The attack vectors for Ransomware—in which malefactors encrypt users’ data and refuse to decrypt them unless they pay extravagant fees—are, on some levels, outrageous.
Ransomware payouts totaled approximately $20 billion in 2021. This form of attack is a significant contributor to the $10.5 trillion cyber crime costs projected for 2025. Additionally, Ransomware-as-a-Service (RaaS) is now a reality, making these attacks equally as accessible, if not more so, than any other service in the cloud.
Most disconcerting, however, is the fact that a growing number of targets are including small and mid-sized businesses. Such entities, of course, have the least ability to pay costly ransoms—or technological savvy to successfully counteract these attacks.
Devising various cyber security measures to ward off such attacks is a risky proposition, at best. The nature of this threat changes daily, if not several times a day. The best defense has always been to issue timely, intelligent backups so organizations will have their valued data no matter what these cyber criminals do, which frequently starts with deleting their backups.
“Detecting ransomware detonation is an important thing, but then what?” Retrospect GM J.G. Heithcock posed rhetorically. “It does you no good if your backups aren’t protected, which is where immutable backups come into play.”
The original immutable backup, of course, involved removable media like tape or disc. Competitive vendors issuing state of the art advancements to modern backup solutions still support this form of backup. “Tape backup is one of the original air gaps,” Heitchcock recollected. “You backup to tape; it comes out of the drive; no ransomware can touch that.” More contemporary methods for backup immutability include backing up data to the cloud. With this approach, users can employ backup solutions while specifying how long their backups are to remain unalterable. “It’s basically object locking,” Heitchcock mentioned.
Object storage is immensely popular for several type of applications. The trick to employing it to defeat ransomware propagators is to utilize backup solutions, like Retrospect Backup 18.5, that enable users to configure object locking in a holistic backup platform with which they’re familiar—instead of trying to figure out the particularities of GCP, AWS, or Azure. “By doing everything inside of Retrospect, by creating the bucket, as an example, and setting the policy all inside of Retrospect, it’s going to make it a lot easier for the user,” Heitchcock said.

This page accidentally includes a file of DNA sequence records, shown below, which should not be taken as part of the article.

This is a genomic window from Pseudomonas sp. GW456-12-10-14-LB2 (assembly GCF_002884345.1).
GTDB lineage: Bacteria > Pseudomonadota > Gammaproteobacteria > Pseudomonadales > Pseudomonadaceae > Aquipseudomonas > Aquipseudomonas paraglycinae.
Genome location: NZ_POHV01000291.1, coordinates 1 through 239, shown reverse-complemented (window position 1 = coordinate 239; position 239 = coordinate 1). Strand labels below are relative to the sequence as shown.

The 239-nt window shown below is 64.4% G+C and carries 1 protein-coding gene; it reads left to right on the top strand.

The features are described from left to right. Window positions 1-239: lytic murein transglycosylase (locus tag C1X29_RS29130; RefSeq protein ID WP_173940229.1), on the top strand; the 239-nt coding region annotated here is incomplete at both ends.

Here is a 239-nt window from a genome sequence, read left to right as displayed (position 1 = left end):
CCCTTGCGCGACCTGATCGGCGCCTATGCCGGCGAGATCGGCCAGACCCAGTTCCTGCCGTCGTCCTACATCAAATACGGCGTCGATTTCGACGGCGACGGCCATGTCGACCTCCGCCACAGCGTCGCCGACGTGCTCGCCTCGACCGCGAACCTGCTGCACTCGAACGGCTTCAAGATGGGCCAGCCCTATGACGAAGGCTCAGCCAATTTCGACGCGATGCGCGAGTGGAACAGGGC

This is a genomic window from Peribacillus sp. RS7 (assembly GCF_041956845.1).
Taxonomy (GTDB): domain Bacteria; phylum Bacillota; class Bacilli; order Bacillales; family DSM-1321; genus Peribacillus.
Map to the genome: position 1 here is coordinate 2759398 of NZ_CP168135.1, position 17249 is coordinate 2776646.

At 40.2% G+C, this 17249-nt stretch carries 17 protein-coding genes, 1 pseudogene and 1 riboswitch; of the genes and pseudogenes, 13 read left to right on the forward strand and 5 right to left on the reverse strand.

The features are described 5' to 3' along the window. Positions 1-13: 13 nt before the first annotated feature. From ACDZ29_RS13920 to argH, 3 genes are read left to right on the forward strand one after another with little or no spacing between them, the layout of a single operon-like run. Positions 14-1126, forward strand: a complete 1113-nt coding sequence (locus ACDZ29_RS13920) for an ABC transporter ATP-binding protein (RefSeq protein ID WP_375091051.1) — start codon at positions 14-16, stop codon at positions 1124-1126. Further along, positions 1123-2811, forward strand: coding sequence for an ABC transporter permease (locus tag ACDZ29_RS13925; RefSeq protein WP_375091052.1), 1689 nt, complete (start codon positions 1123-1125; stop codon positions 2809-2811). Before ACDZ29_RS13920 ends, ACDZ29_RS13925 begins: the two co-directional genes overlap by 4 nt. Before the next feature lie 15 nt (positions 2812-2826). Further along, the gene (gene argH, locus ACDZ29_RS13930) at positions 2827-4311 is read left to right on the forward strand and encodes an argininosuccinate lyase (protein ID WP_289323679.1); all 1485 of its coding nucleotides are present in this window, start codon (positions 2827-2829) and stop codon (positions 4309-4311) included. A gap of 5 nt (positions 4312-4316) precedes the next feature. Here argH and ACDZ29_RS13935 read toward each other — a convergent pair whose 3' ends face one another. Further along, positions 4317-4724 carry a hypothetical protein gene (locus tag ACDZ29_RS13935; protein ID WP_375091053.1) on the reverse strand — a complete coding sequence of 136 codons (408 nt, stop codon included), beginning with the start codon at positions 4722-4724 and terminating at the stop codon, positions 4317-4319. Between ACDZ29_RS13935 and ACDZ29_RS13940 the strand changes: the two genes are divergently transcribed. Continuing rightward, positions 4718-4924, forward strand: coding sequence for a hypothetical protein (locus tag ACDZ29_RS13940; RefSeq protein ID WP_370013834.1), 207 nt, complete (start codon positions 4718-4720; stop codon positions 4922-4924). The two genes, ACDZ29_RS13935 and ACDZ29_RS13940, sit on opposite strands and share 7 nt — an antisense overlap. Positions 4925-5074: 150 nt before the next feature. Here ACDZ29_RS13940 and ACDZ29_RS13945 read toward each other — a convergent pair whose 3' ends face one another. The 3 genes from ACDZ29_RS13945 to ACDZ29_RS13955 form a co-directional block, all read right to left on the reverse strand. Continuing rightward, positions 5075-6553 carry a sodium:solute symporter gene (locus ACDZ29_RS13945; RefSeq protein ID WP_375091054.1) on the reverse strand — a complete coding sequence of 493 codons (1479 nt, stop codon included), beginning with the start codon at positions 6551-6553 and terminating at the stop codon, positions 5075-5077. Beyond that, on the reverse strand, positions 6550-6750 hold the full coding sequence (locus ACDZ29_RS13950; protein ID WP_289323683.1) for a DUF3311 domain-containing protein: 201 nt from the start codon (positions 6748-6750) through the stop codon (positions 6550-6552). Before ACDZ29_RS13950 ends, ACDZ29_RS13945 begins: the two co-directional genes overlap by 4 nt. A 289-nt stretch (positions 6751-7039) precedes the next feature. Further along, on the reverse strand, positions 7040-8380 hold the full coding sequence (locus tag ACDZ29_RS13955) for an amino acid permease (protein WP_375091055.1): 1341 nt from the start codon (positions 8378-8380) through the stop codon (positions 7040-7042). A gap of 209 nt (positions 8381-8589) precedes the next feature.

Another way smart backup platforms are able to counter the incidence of successful ransomware attacks is by monitoring various aspects of backups and taking charge of them when necessary. For example, backups are issued with what Heitchcock termed “change tracking”, so that only the changes to a dataset or files that have been made since the previous backup are actually backed up. Additionally, when users are engaging with backup immutability options and specify they want object locking for a certain backup to be locked for 30 days, for example, they may be replicating changes to that dataset for the first 29 days. The key consideration is that most of the data was backed up during the first day the policy was acted upon; the subsequent days are only backing up changes and are, therefore, dependent on that initial backup.
“On the 31st day, ransomware can come through and delete that first primary backup that all your 29 other backups were dependent on,” Heithcock warned. “You can get the files that were in those other backups, but that is only a small part of your total backup.” That’s why performing such backup options within platforms dedicated to this service (and implemented in any variety of settings, including the cloud ones referenced above) is so vital to staving off ransomware. “Because Retrospect knows what the policy is, we are going to be able to create this walking window,” Heitchcock explained. “On day 29 or day 30, when it’s time to do that backup, we know that after this day, that first backup is going to be vulnerable. We will do a backup and basically do a transfer and make sure that any files that aren’t going to be covered, are now covered.”
Top solutions in this space also have a number of mechanisms to automate the detection of ransomware. Many of these are based on identifying anomalies in files. Heitchcock described features specifying a threshold in which, for example, if 35 percent or more of a dataset is backed up, alerts, emails, and reporting will signal to users that something aberrational may have occurred to those files.
There are also methods for automating detection of when file names have been changed that are vital early indicators of ransomware attacks. When combined with many of the shrewd backup platform capabilities Heithcock detailed, these measures can protect firms from ransomware attacks. “20 billion dollars is the payout, not the cost, of ransomware [in 2021],” Heithcock denoted. “The costs are way more because people are trying to pay afterwards to shore up their leaky infrastructure.”